Sentence Examples with the word deed

The deed of submission then goes on to provide that the parties bind themselves, under a stipulated penalty to abide by the decreet arbitral, that, in the event of the death of either of them, the submission shall continue in force against their heirs and representatives, and that they consent to the registration, for preservation and execution, both of the deed itself and of the decreet arbitral.

But, gentlemen, a fool saved the would-be murderer from the bloody deed he had planned.

The protest which the moderator had read before leaving the assembly had been left on the table; and an act of separation and deed of demission were received from the ministers of the newly formed Free Church, who were now declared to have severed their connexion with the Church of Scotland.

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The ostensible motive for the assassination was a desire to avenge Asahel, and this would be a sufficient justification for the deed according to the moral standard of the time.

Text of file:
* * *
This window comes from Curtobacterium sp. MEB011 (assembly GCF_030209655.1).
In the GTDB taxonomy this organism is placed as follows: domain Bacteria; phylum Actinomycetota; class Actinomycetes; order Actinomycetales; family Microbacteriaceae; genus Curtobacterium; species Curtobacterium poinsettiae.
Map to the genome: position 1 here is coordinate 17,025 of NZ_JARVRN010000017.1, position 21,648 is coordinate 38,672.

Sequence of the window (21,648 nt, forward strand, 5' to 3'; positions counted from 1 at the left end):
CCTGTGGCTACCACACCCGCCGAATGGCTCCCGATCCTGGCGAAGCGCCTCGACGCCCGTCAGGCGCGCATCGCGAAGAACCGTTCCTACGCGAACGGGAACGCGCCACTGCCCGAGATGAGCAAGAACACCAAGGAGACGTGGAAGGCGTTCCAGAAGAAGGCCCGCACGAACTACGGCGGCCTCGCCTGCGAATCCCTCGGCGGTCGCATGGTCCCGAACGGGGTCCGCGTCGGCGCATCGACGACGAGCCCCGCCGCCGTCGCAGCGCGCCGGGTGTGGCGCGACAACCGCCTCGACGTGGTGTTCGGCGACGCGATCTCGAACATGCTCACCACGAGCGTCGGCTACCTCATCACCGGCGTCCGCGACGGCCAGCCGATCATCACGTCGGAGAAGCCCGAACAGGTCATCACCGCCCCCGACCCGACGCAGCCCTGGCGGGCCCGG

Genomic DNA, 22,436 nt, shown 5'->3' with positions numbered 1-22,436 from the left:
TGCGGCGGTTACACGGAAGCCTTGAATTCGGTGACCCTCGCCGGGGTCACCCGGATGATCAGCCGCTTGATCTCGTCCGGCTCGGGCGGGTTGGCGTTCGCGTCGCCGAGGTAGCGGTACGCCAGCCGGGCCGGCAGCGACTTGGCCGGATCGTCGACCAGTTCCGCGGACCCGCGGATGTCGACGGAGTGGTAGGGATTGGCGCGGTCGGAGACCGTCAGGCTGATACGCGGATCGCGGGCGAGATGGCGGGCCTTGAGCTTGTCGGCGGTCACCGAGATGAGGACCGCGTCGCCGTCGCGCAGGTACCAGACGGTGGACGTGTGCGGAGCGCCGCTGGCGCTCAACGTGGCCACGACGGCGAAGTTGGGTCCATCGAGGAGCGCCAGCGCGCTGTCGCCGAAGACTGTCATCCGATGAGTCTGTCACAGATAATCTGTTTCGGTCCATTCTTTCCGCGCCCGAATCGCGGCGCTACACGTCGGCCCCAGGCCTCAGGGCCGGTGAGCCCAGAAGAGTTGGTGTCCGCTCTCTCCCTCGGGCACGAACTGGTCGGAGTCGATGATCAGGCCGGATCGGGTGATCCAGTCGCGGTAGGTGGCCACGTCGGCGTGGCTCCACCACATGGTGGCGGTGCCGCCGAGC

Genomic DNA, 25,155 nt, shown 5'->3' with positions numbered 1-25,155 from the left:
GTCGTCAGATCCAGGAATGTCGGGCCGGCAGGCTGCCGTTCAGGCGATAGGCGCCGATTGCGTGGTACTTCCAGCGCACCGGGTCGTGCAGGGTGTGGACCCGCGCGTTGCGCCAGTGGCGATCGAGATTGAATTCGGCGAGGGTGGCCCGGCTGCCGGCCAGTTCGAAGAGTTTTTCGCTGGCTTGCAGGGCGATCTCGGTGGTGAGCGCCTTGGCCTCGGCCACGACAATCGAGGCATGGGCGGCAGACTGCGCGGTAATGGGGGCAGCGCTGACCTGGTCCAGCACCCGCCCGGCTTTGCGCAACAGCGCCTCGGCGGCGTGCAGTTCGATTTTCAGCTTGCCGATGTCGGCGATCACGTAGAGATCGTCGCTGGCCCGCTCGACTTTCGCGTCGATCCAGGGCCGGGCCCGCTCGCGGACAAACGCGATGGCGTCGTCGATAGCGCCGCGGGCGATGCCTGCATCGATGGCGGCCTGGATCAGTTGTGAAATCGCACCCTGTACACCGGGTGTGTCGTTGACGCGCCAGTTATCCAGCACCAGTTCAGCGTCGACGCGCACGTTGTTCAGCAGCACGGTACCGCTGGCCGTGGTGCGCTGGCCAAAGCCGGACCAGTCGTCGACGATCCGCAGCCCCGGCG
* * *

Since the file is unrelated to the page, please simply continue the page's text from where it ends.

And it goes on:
Du Cange discovered and quoted a deed of donation by him dated 1207, by which certain properties were devised to the churches of Notre Dame de Foissy and Notre Dame de Troyes, with the reservation of life interests to his daughters Alix and Damerones, and his sisters Emmeline and Haye, all of whom appear to have embraced a monastic life.

Charles devoted the rest of his life to the gigantic task of rehabilitating Sweden by means of a reduktion, or recovery of alienated crown lands, a process which involved the examination of every title deed in the kingdom, and resulted in the complete readjustment of the finances.

Owen, a missionary then living at Dingaan's kraal, a deed of cession was drawn up in English and signed by Dingaan and Retief on the 4th of February 1838.

Roger Stafford, the impoverished heir male of the ancient Staffords, had been forced to surrender his barony to the king by a deed dated in the preceding year, a piece of injustice which is in the teeth of all modern conceptions of peerage law.

The Scandinavian version of the story attributes the deed to Atli's lust for gold.

This view obviates the deed for assuming the complicated flexures of the wreath which has to be done on other assumptions (see Rotifera, Encycl.